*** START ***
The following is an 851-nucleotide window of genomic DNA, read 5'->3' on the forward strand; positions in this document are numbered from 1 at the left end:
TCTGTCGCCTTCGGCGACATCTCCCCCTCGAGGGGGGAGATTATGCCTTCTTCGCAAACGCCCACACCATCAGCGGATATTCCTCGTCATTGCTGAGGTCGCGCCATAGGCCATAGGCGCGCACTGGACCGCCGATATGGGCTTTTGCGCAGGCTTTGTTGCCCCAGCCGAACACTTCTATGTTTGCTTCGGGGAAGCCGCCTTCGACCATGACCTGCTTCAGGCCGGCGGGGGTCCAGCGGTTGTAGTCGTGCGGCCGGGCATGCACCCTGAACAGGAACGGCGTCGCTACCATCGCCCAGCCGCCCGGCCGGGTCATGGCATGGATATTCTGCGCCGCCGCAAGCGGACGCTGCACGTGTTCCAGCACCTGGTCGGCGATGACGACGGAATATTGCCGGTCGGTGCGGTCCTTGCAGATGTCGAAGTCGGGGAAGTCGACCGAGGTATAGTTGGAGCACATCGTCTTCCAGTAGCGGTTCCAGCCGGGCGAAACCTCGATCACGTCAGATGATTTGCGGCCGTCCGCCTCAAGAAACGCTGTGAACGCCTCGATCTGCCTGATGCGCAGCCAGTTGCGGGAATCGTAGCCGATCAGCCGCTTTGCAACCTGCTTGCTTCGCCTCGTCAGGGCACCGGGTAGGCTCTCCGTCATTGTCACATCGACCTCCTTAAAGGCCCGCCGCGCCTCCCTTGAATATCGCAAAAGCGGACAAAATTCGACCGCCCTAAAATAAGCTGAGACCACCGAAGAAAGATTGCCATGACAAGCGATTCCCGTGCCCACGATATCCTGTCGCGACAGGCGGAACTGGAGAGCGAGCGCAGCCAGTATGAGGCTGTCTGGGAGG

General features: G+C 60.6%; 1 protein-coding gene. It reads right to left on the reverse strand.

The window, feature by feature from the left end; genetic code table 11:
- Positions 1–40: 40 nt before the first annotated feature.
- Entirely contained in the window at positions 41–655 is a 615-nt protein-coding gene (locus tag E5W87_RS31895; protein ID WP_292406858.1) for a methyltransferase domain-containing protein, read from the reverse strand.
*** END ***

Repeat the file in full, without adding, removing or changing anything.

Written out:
The following is an 851-nucleotide window of genomic DNA, read 5'->3' on the forward strand; positions in this document are numbered from 1 at the left end:
TCTGTCGCCTTCGGCGACATCTCCCCCTCGAGGGGGGAGATTATGCCTTCTTCGCAAACGCCCACACCATCAGCGGATATTCCTCGTCATTGCTGAGGTCGCGCCATAGGCCATAGGCGCGCACTGGACCGCCGATATGGGCTTTTGCGCAGGCTTTGTTGCCCCAGCCGAACACTTCTATGTTTGCTTCGGGGAAGCCGCCTTCGACCATGACCTGCTTCAGGCCGGCGGGGGTCCAGCGGTTGTAGTCGTGCGGCCGGGCATGCACCCTGAACAGGAACGGCGTCGCTACCATCGCCCAGCCGCCCGGCCGGGTCATGGCATGGATATTCTGCGCCGCCGCAAGCGGACGCTGCACGTGTTCCAGCACCTGGTCGGCGATGACGACGGAATATTGCCGGTCGGTGCGGTCCTTGCAGATGTCGAAGTCGGGGAAGTCGACCGAGGTATAGTTGGAGCACATCGTCTTCCAGTAGCGGTTCCAGCCGGGCGAAACCTCGATCACGTCAGATGATTTGCGGCCGTCCGCCTCAAGAAACGCTGTGAACGCCTCGATCTGCCTGATGCGCAGCCAGTTGCGGGAATCGTAGCCGATCAGCCGCTTTGCAACCTGCTTGCTTCGCCTCGTCAGGGCACCGGGTAGGCTCTCCGTCATTGTCACATCGACCTCCTTAAAGGCCCGCCGCGCCTCCCTTGAATATCGCAAAAGCGGACAAAATTCGACCGCCCTAAAATAAGCTGAGACCACCGAAGAAAGATTGCCATGACAAGCGATTCCCGTGCCCACGATATCCTGTCGCGACAGGCGGAACTGGAGAGCGAGCGCAGCCAGTATGAGGCTGTCTGGGAGG

General features: G+C 60.6%; 1 protein-coding gene. It reads right to left on the reverse strand.

The window, feature by feature from the left end; genetic code table 11:
- Positions 1–40: 40 nt before the first annotated feature.
- Entirely contained in the window at positions 41–655 is a 615-nt protein-coding gene (locus tag E5W87_RS31895; protein ID WP_292406858.1) for a methyltransferase domain-containing protein, read from the reverse strand.